St Bride's: Sermons

Christian persecution

The world has been appalled this past week by the chemical weapons attack on civilian people in Damascus. Syria, very likely by the regime itself. We hold our breath as western nations decide what response to make. And we must all be worried and alarmed by the bloodshed and conflict so widespread at this time within the Middle East in general. Not just in Syria, but Egypt, Tunisia, Israel, Afghanistan, Lebanon and further afield.

But one aspect of all this turmoil that has gone relatively unreported is the frightening increase in violence against religious groups, in particular violence against Christian churches and communities in the region.

A few commentators and some Christian groups have noticed what is going on but the main emphasis in news bulletins is rightly on the suffering of the population as a whole.

However a book recently published highlights this issue in stark terms. It is entitled 'Christianophobia; A Faith Under Attack' by Rupert Shortt, the religion editor of TLS, and it is an investigation of the worldwide oppression of Christians who, you may be surprised to hear, are the most persecuted faith in the world.

Now I'm not talking about BA employees not being allowed to wear a cross around their neck at work. I'm talking about three teenage girls in Indonesia being beheaded as they walked to their Christian school, and Aasia Bibi, a Christian woman on death row in Pakistan for allegedly insulting the Prophet. Shortt gives many, many harrowing personal examples such as Mr Dahan in Iraq who was kidnapped, beaten and held prisoner in a car boot until his relatives paid a ransom. The and his family stayed put because Mr. Dahan said "if all of us Christians leave, who is going to stay in the land of the prophets and pray in our churches? Two years later, he was kidnapped again and killed.

Shortt points out some very uncomfortable truths in his book. The politicisation and growing conservatism of Islam mean that it is much more difficult for Christians and Muslims to sit side by side in peace, as they have done in the past, not just in the Middle East but in Africa, India, Pakistan and elsewhere.

The Islamist organisation Boko Haram in Nigeria can be translated as "Western education is sinful' which points to one of the key reasons why Christians are targeted, because they are seen as propagators of a degenerate western culture, or as part of western expansionism or as scapegoats for the actions of their own repressive governments.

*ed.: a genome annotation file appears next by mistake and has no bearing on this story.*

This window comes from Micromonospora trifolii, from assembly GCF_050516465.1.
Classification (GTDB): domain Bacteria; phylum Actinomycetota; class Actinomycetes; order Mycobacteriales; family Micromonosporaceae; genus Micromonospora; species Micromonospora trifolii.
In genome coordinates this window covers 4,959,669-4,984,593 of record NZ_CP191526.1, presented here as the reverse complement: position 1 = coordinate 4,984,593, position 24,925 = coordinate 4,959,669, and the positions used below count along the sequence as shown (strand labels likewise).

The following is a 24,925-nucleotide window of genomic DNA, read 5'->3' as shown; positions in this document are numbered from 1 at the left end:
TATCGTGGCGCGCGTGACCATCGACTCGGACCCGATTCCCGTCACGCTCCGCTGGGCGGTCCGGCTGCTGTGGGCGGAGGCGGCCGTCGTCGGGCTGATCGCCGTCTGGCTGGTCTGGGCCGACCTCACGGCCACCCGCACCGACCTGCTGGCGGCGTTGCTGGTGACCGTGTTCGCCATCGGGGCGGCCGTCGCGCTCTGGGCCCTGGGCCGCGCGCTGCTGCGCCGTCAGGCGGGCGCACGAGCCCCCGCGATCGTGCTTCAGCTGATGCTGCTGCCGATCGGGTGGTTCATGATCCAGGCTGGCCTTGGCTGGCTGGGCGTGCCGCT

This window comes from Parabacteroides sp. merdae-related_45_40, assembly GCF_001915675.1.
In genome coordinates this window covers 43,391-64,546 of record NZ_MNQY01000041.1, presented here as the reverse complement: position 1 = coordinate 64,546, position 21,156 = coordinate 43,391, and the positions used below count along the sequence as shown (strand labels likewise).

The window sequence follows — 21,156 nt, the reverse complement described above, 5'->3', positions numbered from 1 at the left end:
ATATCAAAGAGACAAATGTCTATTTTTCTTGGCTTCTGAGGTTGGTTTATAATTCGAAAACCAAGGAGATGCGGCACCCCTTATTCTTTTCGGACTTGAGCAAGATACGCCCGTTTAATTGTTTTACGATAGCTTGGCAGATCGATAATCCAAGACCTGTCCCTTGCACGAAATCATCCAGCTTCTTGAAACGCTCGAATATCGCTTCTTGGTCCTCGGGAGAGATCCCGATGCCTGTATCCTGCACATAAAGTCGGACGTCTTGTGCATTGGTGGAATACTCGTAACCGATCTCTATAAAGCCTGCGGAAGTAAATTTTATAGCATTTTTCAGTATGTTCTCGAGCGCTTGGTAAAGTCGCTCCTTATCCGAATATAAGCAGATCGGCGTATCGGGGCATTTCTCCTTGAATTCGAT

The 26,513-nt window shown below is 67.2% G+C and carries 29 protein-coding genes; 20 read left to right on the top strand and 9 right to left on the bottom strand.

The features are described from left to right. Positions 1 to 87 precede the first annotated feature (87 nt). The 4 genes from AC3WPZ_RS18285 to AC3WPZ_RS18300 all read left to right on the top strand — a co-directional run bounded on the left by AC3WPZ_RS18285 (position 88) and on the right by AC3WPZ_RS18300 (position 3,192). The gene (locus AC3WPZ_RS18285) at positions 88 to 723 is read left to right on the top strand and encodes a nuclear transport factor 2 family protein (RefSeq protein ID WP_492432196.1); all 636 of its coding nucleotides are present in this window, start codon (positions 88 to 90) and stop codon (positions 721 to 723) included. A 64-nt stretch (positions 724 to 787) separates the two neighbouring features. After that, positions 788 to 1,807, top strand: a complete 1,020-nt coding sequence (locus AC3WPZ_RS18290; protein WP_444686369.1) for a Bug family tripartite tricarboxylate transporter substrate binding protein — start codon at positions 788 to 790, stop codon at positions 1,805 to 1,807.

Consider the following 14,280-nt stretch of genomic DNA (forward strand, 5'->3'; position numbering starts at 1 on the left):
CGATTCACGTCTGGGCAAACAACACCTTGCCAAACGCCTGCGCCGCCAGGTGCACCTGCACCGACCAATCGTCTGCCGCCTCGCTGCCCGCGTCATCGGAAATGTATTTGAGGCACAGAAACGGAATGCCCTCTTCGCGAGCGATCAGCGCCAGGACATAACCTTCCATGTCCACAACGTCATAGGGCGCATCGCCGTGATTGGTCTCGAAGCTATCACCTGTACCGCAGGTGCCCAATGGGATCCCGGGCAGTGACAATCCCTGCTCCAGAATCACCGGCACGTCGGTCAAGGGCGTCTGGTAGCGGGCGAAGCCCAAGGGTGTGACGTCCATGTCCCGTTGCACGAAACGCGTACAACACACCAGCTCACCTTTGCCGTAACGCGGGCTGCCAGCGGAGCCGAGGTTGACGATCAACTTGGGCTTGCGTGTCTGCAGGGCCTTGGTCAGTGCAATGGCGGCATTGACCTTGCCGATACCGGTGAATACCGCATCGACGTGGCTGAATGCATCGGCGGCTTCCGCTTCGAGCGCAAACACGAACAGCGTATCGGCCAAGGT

Even in the Holy Land, Israel- the cradle of Christianity, Israel-Palestine Christians are caught in the middle,  mistrusted and disliked by the hard men amongst Israelis and Palestinians alike.

In Palestine Christians in 1945 made up 20% of the population: now they are only 2%. And this draining-away of ancient Christian communities is going on all over the Middle East, exacerbated by the conflicts in the region, as people become refugees, or emigrate or are killed.

As Shortt makes clear, violence against Christians isn't confined to extremist Muslims. Hindu, and Buddhist extremists have been responsible for terrible atrocities and Christians face severe abuse, and many Communist countries, from China and North Korea to Cuba and Belarus where Christians are suspected of being agents of western subversion.

The overall impact of the picture painted by Short's book is profoundly shocking, and he makes it quite clear that other faiths, especially minority faiths, also face severe persecution. His account is an indictment of the western media for giving so little attention to the plight of persecuted Christian communities, apart from a few high profile cases. He says that one of the reasons is the legacy of the enlightenment, which tended to equate to religion of all kinds with irrationality has led to the lazy assumption by governments and media that religions groups are unusually prone to commit violence. As a result, secular media are inclined not to be sympathetic to the persecution of Christians and to allow violence against religious groups that goes unreported.

So what should our response be to this shocking state of affairs? Firstly, although it is an unpleasant and worrying subject that we would probably prefer to turn away from and ignore. It is important that we inform ourselves about what is happened to our Christian brothers and sisters across the world. How can anything change if we chose to ignore  the problem in the first place?

Secondly, we should remember that all religions, especially religious minorities fare better in societies where freedom, speech and basic human rights are protected, and give thanks for the freedoms we enjoy. Religious freedom, or the lack of it, is often a clue to how much basic liberty is cherished or not.

Thirdly, we need to remind ourselves that Christians are taught by our Lord to live in peace and turn the other cheek. Christianity, says Shortt, is the only major monotheistic faith to originate in an explicit repudiation of religious violence. We follow Jesus who absorbed hatred and violence of the Cross and met it with love. We need to pray for our Christian brothers and sisters across the world who are suffering persecution, remembering the words of St. Augustine:-

"Hope has two beautiful daughters: their names are anger and courage. Anger that things are the way they are. Courage to make them the way they ought to be."

In spite of the persecution that faces so many of our fellow Christians today we must have hope that things can and will be better.


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